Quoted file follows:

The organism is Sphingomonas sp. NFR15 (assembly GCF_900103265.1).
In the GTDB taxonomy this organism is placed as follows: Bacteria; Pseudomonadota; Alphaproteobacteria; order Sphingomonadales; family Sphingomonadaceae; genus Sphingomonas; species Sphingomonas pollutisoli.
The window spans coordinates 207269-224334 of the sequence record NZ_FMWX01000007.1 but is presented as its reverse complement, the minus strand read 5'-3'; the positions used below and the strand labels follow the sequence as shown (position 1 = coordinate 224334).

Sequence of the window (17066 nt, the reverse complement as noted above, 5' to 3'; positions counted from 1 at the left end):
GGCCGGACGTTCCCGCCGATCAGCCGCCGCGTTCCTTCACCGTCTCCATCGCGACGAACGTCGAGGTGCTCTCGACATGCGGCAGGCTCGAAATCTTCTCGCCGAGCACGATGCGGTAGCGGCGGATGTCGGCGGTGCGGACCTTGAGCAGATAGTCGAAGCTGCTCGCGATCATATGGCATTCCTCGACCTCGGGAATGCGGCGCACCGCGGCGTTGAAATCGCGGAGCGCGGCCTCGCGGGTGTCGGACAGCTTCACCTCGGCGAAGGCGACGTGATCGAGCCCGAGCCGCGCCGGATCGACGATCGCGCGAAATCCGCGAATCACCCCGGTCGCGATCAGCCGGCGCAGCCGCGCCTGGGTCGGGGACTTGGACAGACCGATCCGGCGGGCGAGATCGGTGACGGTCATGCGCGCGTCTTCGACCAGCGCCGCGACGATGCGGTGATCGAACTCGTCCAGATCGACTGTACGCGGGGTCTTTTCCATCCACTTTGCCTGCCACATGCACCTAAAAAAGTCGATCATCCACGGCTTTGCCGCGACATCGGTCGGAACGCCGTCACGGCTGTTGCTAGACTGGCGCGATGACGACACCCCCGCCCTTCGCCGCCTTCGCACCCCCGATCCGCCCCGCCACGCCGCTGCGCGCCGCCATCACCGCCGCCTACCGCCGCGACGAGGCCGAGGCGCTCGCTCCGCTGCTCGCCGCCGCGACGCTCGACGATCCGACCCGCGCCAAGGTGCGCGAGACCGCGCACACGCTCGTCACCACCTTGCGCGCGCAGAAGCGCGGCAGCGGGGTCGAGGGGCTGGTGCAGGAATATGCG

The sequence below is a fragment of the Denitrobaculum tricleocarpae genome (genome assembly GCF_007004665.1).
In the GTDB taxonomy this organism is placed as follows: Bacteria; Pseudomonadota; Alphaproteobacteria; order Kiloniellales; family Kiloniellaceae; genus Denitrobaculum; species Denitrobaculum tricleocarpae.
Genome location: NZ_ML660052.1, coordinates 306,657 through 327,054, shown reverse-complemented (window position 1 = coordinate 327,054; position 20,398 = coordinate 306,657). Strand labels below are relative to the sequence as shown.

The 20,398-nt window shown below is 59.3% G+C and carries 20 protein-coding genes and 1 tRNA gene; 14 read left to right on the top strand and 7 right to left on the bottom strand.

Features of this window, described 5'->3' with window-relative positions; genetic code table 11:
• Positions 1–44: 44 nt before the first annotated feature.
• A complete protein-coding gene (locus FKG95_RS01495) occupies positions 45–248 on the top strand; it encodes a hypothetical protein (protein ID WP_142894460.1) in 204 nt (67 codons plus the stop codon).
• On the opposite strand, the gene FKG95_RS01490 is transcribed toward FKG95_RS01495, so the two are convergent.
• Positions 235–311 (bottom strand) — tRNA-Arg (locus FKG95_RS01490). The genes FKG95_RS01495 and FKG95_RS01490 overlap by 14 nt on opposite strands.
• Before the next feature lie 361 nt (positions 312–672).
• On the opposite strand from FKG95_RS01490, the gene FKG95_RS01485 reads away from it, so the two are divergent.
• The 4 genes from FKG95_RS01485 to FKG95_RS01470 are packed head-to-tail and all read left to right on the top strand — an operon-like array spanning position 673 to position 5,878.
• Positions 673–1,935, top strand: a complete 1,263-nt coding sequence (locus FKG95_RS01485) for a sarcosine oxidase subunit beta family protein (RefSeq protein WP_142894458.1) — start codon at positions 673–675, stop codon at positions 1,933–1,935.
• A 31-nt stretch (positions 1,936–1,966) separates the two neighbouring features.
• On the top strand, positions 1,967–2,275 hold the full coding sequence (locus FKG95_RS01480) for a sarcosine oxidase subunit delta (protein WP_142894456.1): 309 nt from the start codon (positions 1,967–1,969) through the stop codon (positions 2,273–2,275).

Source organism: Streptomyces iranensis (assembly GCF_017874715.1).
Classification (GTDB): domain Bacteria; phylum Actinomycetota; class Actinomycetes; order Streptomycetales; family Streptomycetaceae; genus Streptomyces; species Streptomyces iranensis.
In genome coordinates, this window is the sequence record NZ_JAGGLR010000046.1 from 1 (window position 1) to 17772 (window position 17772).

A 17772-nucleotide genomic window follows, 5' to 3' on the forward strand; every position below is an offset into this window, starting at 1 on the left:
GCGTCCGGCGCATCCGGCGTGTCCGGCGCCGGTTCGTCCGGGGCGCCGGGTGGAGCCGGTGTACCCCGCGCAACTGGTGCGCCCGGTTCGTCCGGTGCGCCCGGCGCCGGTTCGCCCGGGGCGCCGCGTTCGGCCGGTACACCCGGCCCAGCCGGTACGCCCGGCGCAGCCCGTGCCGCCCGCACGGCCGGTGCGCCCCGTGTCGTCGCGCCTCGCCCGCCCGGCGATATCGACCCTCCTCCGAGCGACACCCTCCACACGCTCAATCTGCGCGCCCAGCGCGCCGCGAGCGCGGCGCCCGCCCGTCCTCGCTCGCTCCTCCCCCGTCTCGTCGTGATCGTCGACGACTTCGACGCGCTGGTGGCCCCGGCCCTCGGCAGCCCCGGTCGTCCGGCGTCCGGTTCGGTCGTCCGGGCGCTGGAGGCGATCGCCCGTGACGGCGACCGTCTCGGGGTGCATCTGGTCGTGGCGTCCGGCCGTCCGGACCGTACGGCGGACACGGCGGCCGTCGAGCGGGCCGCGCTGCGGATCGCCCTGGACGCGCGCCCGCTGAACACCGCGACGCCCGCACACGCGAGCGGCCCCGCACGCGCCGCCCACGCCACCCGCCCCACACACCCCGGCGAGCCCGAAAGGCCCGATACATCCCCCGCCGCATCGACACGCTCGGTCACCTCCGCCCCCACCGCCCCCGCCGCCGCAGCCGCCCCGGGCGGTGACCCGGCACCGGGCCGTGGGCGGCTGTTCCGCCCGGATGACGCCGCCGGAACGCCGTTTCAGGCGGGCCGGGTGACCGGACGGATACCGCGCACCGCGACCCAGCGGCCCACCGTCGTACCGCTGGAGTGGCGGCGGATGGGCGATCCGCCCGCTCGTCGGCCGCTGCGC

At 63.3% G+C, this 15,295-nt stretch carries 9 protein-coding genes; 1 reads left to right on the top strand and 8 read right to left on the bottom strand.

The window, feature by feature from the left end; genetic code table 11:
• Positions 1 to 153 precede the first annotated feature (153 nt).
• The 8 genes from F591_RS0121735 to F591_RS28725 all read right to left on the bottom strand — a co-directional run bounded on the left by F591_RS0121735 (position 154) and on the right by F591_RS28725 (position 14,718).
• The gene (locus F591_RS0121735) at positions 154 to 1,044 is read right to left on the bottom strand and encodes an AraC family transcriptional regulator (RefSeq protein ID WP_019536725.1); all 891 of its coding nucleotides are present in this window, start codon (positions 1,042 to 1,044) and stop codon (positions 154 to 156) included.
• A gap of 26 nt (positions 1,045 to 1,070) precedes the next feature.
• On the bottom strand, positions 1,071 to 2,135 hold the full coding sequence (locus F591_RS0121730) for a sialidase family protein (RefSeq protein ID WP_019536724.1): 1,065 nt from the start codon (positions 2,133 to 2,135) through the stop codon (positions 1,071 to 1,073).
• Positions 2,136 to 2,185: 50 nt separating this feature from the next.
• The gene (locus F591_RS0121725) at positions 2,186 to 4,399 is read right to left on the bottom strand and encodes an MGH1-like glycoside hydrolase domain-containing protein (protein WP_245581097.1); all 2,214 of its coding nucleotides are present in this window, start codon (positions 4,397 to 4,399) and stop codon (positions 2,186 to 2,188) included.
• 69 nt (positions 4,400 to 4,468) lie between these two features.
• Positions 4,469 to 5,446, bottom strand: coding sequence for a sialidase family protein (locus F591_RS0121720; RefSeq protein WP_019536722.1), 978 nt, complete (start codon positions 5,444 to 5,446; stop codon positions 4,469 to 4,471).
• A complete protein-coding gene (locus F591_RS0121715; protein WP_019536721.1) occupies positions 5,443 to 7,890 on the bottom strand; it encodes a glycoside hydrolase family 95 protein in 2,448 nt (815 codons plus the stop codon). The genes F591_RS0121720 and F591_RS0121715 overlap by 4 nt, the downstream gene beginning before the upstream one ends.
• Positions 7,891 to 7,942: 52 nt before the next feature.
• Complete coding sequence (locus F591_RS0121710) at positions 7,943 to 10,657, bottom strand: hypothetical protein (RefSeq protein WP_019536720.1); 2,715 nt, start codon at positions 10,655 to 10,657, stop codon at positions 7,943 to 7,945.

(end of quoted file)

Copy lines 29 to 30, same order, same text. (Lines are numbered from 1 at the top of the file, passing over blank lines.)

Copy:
• The 8 genes from F591_RS0121735 to F591_RS28725 all read right to left on the bottom strand — a co-directional run bounded on the left by F591_RS0121735 (position 154) and on the right by F591_RS28725 (position 14,718).
• The gene (locus F591_RS0121735) at positions 154 to 1,044 is read right to left on the bottom strand and encodes an AraC family transcriptional regulator (RefSeq protein ID WP_019536725.1); all 891 of its coding nucleotides are present in this window, start codon (positions 1,042 to 1,044) and stop codon (positions 154 to 156) included.